test for thyroid, only testing the amount of TSH in your blood. However,
testing one hormone often doesn’t give the complete picture of thyroid health.
A more holistic approach which tests various hormone levels throughout the
system can often yield more information - and more effective treatment. We run a full thyroid panel in for
our patients so we can see the entire scenario.

Prevention: How can
you Avoid Thyroid Problems?

Unfortunately, prevention isn’t
always possible, since triggers can sometimes be genetic.  Other risk factors include chronic stress and
a history of autoimmune diseases. Hormone balances can also block proper thyroid function. In
addition, more research is pointing to the role of  environmental factors in disrupting thyroid hormones.

Addressing the lifestyle factors
which can cause inflammation of your immune system can do a lot to help
stabilize thyroid hormones whatever the cause of your imbalance, but especially for those with
autoimmune thyroid issues.

Strategies for protecting your thyroid health:

Reduce stress.

Since stress can interfere with
thyroid function by slowing the production of TSH, addressing your stress
levels is important. Exercise is a good way to both reduce stress and improve
your metabolism, which can help balance the effects of hypothyroidism. Need help with stress reduction:
good news – Naturopathic Doctors are great with this!

Cut your sugar intake.

Your thyroid is a crucial component
of your endocrine (hormonal) system. Sugar is metabolized by another vital
organ in the interconnected endocrine system, your pancreas. As a result, there
is a complex relationship between diabetes and thyroid disease. Managing your
glucose levels can help stabilize your thyroid. Your body will thank you for cutting out sugar
for so many reasons!

Eat to protect your gut health.

Maintaining enough good bacteria in
your digestive system can protect your immune system and reduce the risk of
autoimmune problems.
Thyroid-friendly foods are high in nutrients such as Iron, Vitamin A, and
antioxidants.

Watch your iodine intake.

Iodine is essential for good
thyroid function, but too much can also lead to problems. Fortified salt,
seaweed, and some seafood all contain high levels of iodine.

Pay attention to how gluten affects you.

People with celiac disease are
three times more likely to have a thyroid problem. Celiac disease can interfere
with the absorption of nutrients such as iodine. If you have trouble digesting
gluten, consider eliminating it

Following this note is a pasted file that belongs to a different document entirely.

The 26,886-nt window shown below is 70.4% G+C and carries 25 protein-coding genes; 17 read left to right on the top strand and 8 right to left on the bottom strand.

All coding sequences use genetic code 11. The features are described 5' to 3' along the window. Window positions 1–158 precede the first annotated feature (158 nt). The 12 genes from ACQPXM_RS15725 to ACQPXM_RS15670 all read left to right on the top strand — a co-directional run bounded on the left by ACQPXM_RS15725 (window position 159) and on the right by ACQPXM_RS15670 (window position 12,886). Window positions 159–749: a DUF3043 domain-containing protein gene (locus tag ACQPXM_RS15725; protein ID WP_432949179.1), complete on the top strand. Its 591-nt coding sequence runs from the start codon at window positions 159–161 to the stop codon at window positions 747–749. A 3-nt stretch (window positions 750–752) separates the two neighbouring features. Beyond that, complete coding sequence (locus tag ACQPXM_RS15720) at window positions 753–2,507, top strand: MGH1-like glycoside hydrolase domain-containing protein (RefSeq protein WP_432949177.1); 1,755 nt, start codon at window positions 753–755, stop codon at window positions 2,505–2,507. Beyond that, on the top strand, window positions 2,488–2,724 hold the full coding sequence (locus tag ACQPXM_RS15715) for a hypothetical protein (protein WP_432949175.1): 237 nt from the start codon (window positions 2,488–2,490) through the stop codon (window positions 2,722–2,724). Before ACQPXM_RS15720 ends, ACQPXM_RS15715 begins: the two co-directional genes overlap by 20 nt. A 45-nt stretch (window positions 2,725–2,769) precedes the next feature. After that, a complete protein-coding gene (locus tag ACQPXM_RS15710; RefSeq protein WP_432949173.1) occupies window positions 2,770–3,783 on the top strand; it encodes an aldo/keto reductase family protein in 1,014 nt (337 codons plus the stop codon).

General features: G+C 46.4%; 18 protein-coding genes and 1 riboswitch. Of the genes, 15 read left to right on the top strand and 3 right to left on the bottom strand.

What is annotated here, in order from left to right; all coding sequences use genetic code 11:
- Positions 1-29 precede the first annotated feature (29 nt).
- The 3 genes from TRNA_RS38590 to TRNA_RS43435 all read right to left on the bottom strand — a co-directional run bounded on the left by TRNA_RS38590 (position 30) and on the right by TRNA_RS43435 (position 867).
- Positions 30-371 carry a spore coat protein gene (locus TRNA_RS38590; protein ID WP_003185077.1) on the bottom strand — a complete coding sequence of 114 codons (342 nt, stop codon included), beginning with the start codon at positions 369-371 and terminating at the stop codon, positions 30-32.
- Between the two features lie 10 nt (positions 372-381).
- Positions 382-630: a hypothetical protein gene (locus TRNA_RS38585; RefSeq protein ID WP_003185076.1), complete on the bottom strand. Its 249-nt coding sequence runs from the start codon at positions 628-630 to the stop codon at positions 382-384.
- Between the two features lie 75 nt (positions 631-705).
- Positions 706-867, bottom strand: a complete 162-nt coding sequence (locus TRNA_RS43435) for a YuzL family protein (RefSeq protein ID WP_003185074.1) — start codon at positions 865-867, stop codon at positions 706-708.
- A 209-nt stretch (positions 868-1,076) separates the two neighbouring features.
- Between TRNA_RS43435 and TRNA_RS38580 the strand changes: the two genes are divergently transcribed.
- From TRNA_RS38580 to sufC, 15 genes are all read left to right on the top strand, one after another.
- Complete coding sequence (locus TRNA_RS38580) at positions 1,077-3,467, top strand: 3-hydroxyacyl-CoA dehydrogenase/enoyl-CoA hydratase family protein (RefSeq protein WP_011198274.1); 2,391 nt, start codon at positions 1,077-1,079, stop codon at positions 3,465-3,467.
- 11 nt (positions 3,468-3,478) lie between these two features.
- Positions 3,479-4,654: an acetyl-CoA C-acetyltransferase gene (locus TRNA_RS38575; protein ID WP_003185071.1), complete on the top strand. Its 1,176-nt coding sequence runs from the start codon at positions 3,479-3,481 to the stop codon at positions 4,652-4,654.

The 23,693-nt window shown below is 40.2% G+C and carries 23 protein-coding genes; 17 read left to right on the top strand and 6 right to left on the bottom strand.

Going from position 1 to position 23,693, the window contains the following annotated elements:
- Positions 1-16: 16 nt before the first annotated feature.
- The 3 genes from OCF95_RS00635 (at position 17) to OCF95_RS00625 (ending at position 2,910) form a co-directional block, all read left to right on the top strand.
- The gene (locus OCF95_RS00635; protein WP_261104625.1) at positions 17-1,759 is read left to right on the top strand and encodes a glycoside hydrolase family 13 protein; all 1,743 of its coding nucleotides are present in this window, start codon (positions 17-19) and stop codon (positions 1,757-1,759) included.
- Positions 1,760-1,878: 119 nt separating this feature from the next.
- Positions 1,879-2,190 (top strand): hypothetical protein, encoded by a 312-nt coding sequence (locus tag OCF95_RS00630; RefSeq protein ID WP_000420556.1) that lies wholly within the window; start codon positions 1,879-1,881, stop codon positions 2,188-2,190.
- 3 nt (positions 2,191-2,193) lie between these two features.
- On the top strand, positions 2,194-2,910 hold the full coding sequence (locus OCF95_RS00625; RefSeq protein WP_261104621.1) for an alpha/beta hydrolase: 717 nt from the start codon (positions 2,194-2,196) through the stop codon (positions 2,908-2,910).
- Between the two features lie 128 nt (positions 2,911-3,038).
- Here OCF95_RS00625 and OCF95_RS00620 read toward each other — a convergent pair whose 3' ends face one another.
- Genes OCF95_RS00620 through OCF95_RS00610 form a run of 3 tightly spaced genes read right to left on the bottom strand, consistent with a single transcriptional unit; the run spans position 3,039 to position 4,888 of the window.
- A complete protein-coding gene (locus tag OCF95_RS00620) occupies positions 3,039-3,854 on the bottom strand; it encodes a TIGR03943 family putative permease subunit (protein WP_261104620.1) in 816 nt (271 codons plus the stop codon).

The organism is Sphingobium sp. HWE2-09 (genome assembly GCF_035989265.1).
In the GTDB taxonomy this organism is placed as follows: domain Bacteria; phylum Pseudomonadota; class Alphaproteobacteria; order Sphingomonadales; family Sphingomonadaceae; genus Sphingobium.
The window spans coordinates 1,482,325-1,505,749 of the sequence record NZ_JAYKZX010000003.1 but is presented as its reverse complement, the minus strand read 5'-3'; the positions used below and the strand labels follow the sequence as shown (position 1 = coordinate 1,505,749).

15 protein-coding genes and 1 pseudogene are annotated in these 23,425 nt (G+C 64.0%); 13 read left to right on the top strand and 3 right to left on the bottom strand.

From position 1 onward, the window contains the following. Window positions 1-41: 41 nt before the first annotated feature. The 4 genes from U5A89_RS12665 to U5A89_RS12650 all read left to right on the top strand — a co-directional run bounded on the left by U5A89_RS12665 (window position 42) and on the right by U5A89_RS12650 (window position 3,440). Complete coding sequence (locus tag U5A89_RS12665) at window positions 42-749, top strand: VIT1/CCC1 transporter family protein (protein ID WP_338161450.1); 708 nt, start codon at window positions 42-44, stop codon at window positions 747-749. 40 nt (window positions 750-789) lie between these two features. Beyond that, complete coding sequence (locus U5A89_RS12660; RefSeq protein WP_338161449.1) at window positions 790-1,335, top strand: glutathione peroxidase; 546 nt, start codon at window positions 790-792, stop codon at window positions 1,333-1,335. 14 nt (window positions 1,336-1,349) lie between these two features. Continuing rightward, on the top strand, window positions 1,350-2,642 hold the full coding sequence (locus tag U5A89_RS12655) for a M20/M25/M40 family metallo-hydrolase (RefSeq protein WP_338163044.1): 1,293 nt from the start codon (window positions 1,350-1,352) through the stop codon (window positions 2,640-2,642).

and have your thyroid checked.

Look for high-fiber foods

Especially if you’re hypothyroid.
Having hypothyroidism can slow your digestive system and lead to constipation,
so you want to focus on keeping things moving

In general, the key is to focus on
a whole-foods diet that will reduce inflammation. Avoiding artificial ingredients
and regulating your blood sugar will reduce dietary stress and help maintain
thyroid health. We can help
with this issue, too.

I’m Concerned About My
Thyroid. What’s the Next Step?

When it comes to resolving thyroid
issues, early detection is the key. It’s also important to complete thorough
testing- evaluating thyroid hormone levels can be complex and often left
undiagnosed by the conventional healthcare system. If you’re experiencing any
of the symptoms of thyroid issues - either hyperthyroidism or hypothyroidism -
give us a call! Thyroid issues do not have to affect your daily life.

Hungry for more thyroid info? I blogged all about the ins and outs of
thyroid testing here: https://www.greenathome.ca/when-thyroid-needs-more-than-a-detox/

Want to get started but not sure where to start? Book your free Hormone
Reset Assessment Call here https://calendly.com/drwebsternd/hormone-reset-assessment-call

Your Hormone Advocate,

Dr. Hillary

Sources

https://www.ncbi.nlm.nih.gov/pubmed/20030460

https://www.endocrineweb.com/conditions/thyroid/how-manage-stress-if-you-have-autoimmune-thyroid-disease

https://www.health.harvard.edu/staying-healthy/healthy-eating-for-a-healty-thyroid

https://www.ncbi.nlm.nih.gov/pubmed/30060266

https://www.ncbi.nlm.nih.gov/pubmed/16580033

Dr. Hillary Webster, ND is a Naturopathic Doctor with a thriving hormone-focused practice in the Danforth area of Toronto. Are you having trouble losing stubborn weight, or finding that your energy isn't what it used to be? Call Dr. Hillary for a free consult. Naturopathic hormone or thyroid testing and balancing could be just what the doctor ordered!